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The best views and opinions in beverage industry publishing, all in one place, from beverage's monthly columnists and in-house experts.
The footballing world may be in turmoil today, but the drinks companies with more than a passing interest in the beautiful game seem determi...
Earlier this month, SABMiller announced the purchase of UK craft brewer Meantime Brewing Co. Larry Nelson has found the instruction manual....
You might not know international superstar Karen Mok, but I do. I used to wake up to her every morning....
Despite the market split, the Tequila category is on the cusp of its own boomtime. But, the positioning of the mixto sector compared to 100%...
In the battle for consumers' hearts and minds, are drinks companies overlooking the widely-held definitions of words and phrases? Is there leeway to argue that certain terms may not mean exactly what consumers perceive? Ian Buxton considers the evidence.
At the point of purchasing a pint of Doom Bar, I didn’t hesitate to question whether the beer was craft.
Another year, another drought in California. Having recently returned from the state, however, Chris Losh suggests that what looks like a dire situation for the wine industry could actually present an opportunity to those keen on tending vines.
I recall the story of a well-known racehorse trainer, out on his gallops one spring morning watching his string of horses when a rainbow appeared. One of the stable lads, riding a particularly well thought of horse, shouted across to the trainer telling him that if he looked behind the rainbow he would find a pot of gold. "You idiot" the trainer retorted back. "You don’t need to look behind a rainbow for a pot of gold. You’re sitting on one." I think that Nestle Waters has looked at its stable of brands and realised it too may already be sitting on its own pot of gold.
Following the announcement that PepsiCo is dropping aspartame from its diet cola in the US, Drinksinfo's Ray Rowlands analyses the potential effect this could have on the country's soda market in general and on the company in particular.
The camera soars low over fields of spiked agave plants, past workers toiling under the hot Mexican sun. You turn your head as you drift into the hold of a truck. Suddenly you're in a bustling Tequila distillery, dipping under a two-tonne agave-crusher and through to a cask-filled warehouse.
It's not every day that one can accuse the world's biggest spirits producer of being a bit stupid, but my peers in India are making hay today, doing just that. But, before wading in against Diageo and the call by its United Spirits unit in India for chairman Vijay Mallya to stand down, ask yourself this one question: What difference does it make?
Gruppo Campari's decision to change the names of several rum brands in its Appleton Estate portfolio suggests that the segment may have stumbled on its own language. Does this mark the end of rum's reliance on the terminology used by Cognac and Scotch whisky? Richard Woodard delves deeper.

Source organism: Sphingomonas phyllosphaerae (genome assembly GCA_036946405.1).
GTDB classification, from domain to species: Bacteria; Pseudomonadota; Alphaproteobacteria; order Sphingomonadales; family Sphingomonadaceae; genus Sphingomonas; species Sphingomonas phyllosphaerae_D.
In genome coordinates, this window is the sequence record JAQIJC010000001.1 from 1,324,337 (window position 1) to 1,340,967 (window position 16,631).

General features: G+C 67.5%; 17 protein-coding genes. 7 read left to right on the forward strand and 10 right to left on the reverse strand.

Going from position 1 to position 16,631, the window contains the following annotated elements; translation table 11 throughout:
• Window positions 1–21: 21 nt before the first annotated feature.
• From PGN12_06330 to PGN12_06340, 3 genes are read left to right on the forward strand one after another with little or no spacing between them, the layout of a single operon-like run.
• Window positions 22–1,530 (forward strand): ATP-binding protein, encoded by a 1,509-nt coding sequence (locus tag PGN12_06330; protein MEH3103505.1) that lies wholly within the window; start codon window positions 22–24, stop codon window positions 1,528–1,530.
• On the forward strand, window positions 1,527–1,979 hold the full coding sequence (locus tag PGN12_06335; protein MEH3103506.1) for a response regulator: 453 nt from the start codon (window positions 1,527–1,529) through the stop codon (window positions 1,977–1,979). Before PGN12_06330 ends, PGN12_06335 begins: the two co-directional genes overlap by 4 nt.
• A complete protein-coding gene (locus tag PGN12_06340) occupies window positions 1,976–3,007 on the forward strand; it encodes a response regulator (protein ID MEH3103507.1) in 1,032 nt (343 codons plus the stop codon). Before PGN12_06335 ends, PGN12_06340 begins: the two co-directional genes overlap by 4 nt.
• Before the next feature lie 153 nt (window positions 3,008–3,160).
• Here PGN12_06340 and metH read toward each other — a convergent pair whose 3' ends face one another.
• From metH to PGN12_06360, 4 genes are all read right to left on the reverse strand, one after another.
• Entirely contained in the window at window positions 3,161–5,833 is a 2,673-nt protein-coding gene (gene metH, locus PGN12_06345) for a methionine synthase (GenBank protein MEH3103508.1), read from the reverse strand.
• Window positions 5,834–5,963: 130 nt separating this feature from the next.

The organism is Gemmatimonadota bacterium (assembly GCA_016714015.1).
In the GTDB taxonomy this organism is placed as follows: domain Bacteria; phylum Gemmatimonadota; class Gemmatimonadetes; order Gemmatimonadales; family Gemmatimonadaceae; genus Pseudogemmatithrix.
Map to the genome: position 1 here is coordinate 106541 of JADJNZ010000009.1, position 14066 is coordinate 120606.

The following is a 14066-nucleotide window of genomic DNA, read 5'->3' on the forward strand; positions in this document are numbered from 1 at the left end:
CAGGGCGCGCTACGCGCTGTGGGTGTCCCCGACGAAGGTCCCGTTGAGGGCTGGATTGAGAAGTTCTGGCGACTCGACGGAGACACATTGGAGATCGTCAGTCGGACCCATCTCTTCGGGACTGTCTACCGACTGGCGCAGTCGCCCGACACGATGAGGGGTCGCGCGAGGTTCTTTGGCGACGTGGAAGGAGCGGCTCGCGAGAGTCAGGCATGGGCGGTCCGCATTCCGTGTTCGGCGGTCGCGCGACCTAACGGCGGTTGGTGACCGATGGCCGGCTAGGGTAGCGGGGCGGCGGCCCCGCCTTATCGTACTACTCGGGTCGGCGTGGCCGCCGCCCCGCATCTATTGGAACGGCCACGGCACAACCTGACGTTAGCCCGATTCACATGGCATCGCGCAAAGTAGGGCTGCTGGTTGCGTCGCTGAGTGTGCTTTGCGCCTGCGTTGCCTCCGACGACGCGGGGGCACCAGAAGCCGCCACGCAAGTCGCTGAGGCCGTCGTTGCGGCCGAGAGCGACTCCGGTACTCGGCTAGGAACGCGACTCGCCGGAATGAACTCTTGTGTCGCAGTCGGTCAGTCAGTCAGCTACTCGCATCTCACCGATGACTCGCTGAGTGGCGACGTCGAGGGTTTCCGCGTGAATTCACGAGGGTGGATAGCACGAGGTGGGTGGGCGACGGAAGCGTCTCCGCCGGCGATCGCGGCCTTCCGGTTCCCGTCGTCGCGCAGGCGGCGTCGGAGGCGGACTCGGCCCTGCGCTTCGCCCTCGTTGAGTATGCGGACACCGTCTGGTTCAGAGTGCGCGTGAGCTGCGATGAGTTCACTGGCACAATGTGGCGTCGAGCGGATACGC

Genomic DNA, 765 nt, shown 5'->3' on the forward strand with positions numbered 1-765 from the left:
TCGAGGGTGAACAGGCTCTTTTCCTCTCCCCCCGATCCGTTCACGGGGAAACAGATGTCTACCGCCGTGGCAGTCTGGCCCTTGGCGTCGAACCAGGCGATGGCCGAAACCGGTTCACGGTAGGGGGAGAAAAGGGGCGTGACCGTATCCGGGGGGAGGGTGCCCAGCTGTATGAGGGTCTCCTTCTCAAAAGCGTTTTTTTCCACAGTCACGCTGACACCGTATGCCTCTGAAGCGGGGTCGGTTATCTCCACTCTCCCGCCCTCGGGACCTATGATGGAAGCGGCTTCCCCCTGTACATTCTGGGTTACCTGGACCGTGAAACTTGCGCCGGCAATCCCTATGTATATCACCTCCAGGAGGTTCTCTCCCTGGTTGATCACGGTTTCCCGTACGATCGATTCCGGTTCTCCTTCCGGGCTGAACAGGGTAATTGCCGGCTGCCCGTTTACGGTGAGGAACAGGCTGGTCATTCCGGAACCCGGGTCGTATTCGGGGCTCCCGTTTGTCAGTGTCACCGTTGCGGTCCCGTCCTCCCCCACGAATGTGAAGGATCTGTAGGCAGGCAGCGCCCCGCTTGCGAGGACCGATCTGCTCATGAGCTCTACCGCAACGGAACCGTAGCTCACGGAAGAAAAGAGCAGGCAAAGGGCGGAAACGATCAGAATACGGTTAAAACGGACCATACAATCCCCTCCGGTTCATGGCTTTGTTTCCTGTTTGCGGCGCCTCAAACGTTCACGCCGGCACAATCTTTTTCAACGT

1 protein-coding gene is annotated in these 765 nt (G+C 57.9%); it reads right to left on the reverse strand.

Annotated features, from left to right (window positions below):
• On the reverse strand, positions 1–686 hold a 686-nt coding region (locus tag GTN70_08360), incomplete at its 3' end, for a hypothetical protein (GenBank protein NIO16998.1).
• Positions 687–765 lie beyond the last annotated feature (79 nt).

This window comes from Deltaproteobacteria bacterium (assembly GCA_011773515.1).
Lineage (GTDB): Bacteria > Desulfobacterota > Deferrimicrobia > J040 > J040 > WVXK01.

Another day, another drinks executive stepping down “to explore new opportunities”. Usually, this is code for “is leaving to join one of our competitors in a slightly better-paid position”. But, with nowhere to go to yet, Andy Fennell's departure from Diageo is a strange one, especially as he has been held up internally as the 'next big thing'.
Will the next innovation in at-home carbonation prove to be the silver bullet for The Coca-Cola Co? Richard Corbett considers the prospects for the Keurig Kold.
Nine months after Pivovarna Lasko hung out the 'for sale' sign, Heineken has emerged as the Slovenian firm's favoured suitor – or should that be saviour?
The low-alcohol wine segment has been around for a while now, but has thus far failed to win over too many fans. Things are changing, however, with consumers' taste preferences driving the sub-category to higher ground. Chris Losh delves deeper.
Following the announcement that Kraft Foods and Heinz are to merge, Ray Rowlands looks at some other actual - and would-be - company unions and asks, who might be next?
A storm appears to be brewing in the spirits category and it's a storm borne out of marketing. Can spirits companies settle the terminology tiff before things get out of hand, or is it too late? Ian Buxton investigates.
Today, the Brewers of Europe announced that its members, which include all of the leading European brewers, are to voluntarily list ingredients and nutrition for all its beers in Europe. Last week, Diageo said it would do the same with its global brands such as Smirnoff and Johnnie Walker.
Many industry observers will have linked yesterday's major food M&A story with the ongoing rumbles around Anheuser-Busch InBev's widely-expected move for SABMiller. Shareholders of the two brewers clearly did the same, with the pair seeing their share prices fall markedly today.
For a company sometimes viewed as large and ponderous, Diageo last week did a good job of outmanoeuvring its rivals.
The roller-coaster ride at the Guinness innovation department continues.
With Stock Spirits still keen to increase its footprint in Central & Eastern Europe (CEE), which companies should it have on its shopping list? We present the case for Hungary's Zwack Unicum.
A significant obstacle to European beer’s growth in the US is the unfair tax treatment for Europe’s smaller brewers when compared to their US counterparts, argues The Brewers of Europe's secretary general, Pierre-Olivier Bergeron.
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